Meet Recovery Rockstar, Stephany

 

Hello, I am a recovering addict and you can call me Stephany. I have struggled with an addiction that started at the age of 10 and progressively got worse over the years. I'm not going to tell you all of the war stories, but I will share with you my journey into recovery. I pray that my experience will bring strength and hope to someone, somewhere. God bless you all, and remember....one day at a time.

Between drive-bys and robbery, auto theft and forgery, Joe and I had become the modern day Bonnie and Clyde. After losing my children, having a gun to my head, my life threatened on a few occasions and all of my possessions stolen from me time and time again, there wasn't a whole lot that scared me anymore. However, there was one thing that scared Joe...that was to pack up and leave everything that he knew behind. After days with no sleep, wreaking havoc and burning bridges, I had finally convinced Joe to hit the road with me and leave it all behind.

I had a friend named Robbyn that lived in Louisiana and worked at a night club in New Orleans making a ridiculous amount of money and living the lifestyle that I just knew would “help me get my children back." Pockets full, fancy clothes, nice cars, hair done...Definitely more of my style. I had a feeling that if Joe knew all of the details about where I would be working before hand, he wouldn't want to go...So without giving any more detail other than just assuring him with a fabricated story that all would be well, we loaded our belongings into the stolen truck, tucked away the gun in the lock box, stashed the stolen ounce of meth and left for Louisiana...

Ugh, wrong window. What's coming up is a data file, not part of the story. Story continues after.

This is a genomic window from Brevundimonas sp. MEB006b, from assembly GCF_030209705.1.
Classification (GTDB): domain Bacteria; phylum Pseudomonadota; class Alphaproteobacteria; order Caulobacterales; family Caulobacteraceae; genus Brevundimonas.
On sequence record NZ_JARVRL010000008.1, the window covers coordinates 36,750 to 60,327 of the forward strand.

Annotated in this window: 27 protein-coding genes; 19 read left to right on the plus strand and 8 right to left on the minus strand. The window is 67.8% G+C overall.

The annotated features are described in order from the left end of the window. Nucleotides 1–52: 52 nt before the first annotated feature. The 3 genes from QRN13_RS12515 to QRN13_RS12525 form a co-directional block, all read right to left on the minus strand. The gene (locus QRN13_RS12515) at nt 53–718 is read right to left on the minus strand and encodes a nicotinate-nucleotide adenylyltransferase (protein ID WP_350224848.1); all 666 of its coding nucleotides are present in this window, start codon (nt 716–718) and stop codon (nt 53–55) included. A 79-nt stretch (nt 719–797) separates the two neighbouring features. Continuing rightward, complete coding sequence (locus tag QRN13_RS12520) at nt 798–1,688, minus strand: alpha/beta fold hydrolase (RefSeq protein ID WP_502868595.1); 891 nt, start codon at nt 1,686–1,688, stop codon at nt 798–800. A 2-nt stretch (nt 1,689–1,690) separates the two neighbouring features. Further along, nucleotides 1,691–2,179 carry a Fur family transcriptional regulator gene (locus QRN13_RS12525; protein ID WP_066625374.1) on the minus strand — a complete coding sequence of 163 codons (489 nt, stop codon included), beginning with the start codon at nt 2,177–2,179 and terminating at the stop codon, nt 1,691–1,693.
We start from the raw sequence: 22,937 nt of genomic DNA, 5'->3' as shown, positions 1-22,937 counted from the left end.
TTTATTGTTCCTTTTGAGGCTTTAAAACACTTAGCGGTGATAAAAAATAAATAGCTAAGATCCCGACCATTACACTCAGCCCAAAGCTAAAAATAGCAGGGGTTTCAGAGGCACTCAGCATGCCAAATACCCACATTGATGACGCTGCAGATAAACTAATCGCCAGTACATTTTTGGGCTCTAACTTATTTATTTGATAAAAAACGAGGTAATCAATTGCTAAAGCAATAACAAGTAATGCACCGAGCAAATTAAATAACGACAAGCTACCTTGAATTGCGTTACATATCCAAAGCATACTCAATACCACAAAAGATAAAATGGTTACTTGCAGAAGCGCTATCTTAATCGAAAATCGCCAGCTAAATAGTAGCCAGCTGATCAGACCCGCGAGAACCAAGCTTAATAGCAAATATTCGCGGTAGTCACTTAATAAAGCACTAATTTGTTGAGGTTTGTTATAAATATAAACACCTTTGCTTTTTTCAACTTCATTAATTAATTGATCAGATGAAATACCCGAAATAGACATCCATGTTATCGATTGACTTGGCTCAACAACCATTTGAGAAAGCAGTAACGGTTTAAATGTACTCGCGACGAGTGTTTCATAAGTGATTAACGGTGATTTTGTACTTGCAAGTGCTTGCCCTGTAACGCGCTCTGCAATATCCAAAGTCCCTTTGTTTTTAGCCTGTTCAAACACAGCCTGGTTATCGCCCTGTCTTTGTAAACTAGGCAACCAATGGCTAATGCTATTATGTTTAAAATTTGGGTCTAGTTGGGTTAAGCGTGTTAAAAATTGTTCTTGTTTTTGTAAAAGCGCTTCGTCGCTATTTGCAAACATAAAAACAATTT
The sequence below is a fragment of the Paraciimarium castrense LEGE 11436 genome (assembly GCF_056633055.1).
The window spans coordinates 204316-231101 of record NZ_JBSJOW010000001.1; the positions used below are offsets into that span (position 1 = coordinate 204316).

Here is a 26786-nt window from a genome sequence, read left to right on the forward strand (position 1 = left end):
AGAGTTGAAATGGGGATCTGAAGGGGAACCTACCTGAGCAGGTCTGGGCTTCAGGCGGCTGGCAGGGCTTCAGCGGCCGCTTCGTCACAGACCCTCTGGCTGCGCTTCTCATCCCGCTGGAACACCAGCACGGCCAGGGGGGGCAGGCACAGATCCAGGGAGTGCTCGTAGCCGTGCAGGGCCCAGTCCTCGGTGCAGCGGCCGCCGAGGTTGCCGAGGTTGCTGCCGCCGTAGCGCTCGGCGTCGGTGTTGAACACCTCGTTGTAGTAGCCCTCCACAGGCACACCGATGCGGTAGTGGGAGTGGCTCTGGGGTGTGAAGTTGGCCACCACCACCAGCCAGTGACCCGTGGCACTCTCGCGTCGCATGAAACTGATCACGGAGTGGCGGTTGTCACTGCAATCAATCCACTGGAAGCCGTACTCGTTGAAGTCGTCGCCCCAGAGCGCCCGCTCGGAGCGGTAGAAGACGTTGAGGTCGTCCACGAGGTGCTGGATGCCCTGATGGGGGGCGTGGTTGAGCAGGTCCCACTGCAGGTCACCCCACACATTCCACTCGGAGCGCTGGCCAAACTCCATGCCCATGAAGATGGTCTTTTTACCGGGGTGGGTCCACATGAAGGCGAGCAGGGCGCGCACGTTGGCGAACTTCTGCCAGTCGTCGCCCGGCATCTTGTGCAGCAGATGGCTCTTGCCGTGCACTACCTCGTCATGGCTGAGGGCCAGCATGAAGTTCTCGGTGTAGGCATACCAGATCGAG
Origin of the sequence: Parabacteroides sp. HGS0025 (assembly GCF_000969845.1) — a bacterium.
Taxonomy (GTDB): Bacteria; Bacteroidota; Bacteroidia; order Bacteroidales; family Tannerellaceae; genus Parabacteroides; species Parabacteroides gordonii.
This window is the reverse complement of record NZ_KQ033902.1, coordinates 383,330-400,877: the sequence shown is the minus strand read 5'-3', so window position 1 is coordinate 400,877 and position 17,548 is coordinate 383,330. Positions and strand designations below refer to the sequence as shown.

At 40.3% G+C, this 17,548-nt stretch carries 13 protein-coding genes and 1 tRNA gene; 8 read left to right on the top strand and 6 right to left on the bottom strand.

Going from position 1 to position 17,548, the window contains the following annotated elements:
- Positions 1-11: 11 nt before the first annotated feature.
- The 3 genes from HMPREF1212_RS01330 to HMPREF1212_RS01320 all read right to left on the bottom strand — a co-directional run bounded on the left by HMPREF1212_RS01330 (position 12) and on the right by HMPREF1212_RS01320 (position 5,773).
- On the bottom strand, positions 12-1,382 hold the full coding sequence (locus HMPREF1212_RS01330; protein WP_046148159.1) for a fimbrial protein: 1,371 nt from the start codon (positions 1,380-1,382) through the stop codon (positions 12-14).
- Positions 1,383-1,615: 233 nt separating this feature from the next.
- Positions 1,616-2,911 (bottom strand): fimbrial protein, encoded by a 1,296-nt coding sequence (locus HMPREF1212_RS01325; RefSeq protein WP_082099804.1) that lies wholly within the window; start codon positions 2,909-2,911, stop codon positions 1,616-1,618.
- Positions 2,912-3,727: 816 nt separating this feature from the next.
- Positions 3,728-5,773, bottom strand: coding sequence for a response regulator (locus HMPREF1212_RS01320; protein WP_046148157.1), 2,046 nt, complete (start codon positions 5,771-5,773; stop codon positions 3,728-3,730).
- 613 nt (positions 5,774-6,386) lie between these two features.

We were on the road to redemption. The only thing that I was really sure about, was that it was exactly what I needed to do. Everything else would fall in place after we got there. After a few hours of driving we made it to Oklahoma. My opiate high was wearing off and I needed something to help calm the withdraws. I decided that we were going to stop by and visit one of my best friends from college, in hopes of getting some pills. Mike had no idea that either of us were heavy IV meth users, he did however smoke a lot of weed, have a lot of connections, and loved guns.

What was supposed to be a couple hour visit turned into a two day layover. After calming my withdraws, catching up on much needed rest and getting food in our stomachs, we said our goodbyes and hit the road again. It wasn't long before Joe had checked the lock box only to find the magazine and holster, but no gun. After a few minutes of arguing about turning around to get it he settled down and accepted no as the answer. We both agreed that the gun was right where it needed to be.